Newest Review: ... into it I couldn't put it down. There's no plot, it simply is Tom's jottings and thoughts on his important role. He has a very engagin... more
Blood, Sweat and Tea - Tom Reynolds
Member Name: chrisandmark
Blood, Sweat and Tea - Tom Reynolds
Date: 11/05/11, updated on 12/05/11 (47 review reads)
Advantages: Engaging, very witty and entertaining
Disadvantages: None at all!
As some of you know, I haven't read a 'proper' book since my son was born a couple of days before Chrimbo. He's the lightest sleeping baby I've ever come across, so I can't have even a lamp on in bed to read - a nightmare situation as over the years I've got into such a habit of reading when I go to bed, it was hellish to have to go straight to sleep. So I downloaded both Kindle and iBooks to my iPhone, determined not to start paying silly money for electronic books as I know I'll definitely go back to paperbacks as soon as possible.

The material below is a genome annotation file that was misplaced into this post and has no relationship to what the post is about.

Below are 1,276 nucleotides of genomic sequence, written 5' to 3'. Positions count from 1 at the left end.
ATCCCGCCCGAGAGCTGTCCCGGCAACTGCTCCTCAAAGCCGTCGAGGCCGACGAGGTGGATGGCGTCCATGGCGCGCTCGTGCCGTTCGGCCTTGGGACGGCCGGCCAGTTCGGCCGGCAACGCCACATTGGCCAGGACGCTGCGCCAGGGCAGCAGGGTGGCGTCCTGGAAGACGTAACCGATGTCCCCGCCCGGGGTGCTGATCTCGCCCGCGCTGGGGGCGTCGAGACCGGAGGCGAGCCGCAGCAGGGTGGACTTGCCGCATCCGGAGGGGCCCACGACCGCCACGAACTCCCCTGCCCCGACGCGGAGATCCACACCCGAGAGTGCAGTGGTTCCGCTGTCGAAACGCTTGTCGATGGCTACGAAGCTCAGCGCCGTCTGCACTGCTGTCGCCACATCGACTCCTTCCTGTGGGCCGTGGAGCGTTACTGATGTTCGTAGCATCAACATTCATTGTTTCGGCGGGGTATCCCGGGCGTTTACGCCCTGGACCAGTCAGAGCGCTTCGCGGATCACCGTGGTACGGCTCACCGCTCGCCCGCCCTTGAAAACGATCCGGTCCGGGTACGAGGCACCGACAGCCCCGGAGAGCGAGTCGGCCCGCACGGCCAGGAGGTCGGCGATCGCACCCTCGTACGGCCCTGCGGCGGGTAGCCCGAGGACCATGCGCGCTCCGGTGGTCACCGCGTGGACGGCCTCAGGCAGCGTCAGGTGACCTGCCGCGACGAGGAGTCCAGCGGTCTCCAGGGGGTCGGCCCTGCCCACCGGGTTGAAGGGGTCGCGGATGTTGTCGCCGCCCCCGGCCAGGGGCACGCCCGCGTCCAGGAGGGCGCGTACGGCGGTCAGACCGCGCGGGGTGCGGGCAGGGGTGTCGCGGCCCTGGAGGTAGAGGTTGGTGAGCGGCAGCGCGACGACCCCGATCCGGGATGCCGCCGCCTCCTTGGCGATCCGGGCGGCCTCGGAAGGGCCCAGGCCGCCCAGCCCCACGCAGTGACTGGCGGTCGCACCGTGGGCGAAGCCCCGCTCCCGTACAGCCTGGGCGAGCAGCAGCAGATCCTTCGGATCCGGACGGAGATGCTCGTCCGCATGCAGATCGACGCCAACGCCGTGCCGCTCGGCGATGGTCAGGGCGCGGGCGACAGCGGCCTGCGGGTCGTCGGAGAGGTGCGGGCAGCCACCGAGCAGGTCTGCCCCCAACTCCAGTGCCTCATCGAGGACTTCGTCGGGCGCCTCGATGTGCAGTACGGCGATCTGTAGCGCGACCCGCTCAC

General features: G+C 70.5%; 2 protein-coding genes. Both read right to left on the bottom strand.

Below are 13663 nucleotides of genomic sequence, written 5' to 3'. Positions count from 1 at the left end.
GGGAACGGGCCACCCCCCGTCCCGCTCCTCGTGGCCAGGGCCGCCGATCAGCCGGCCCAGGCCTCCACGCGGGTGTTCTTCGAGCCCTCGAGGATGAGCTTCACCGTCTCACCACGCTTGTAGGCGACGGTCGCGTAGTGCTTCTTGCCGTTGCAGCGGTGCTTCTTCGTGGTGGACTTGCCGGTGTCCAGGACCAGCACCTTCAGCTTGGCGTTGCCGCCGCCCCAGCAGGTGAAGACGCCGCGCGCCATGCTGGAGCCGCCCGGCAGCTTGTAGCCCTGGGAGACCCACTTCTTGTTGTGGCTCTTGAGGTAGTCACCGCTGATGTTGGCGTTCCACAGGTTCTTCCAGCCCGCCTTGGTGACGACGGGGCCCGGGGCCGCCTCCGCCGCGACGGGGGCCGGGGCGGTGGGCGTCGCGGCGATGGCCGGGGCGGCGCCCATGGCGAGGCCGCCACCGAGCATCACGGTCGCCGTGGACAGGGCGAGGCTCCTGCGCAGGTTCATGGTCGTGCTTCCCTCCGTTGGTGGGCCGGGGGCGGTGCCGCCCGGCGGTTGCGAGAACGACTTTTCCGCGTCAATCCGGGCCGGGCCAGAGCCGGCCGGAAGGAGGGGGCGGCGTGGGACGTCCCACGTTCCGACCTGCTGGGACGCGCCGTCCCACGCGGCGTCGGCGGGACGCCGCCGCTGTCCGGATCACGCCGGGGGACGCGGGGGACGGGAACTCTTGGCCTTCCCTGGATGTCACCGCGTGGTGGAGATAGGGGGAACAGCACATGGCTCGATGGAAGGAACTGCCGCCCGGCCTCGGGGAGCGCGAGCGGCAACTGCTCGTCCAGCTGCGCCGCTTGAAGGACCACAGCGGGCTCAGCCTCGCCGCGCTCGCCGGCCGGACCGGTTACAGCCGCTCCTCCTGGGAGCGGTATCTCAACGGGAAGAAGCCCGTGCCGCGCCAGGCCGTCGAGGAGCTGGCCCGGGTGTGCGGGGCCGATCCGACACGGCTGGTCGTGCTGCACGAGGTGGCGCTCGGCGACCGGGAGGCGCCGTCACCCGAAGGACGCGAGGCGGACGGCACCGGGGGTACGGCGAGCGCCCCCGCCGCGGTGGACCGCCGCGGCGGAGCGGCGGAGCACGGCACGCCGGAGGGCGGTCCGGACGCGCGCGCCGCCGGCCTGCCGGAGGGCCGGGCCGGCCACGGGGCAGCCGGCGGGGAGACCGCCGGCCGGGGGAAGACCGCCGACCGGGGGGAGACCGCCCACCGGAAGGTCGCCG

I came across a few decent free books on Kindle, but turning my attention to iBooks I've found one of the best books (relatively speaking) I've read in a long time. Blood, Sweat and Tea is a highly entertaining read based on a blog written by a real-life member of the London Ambulance Service. Going under the pseudonym of Tom Reynolds, Brian Kellett gives a brilliant account of his experiences visiting the sick and malingering of Newham.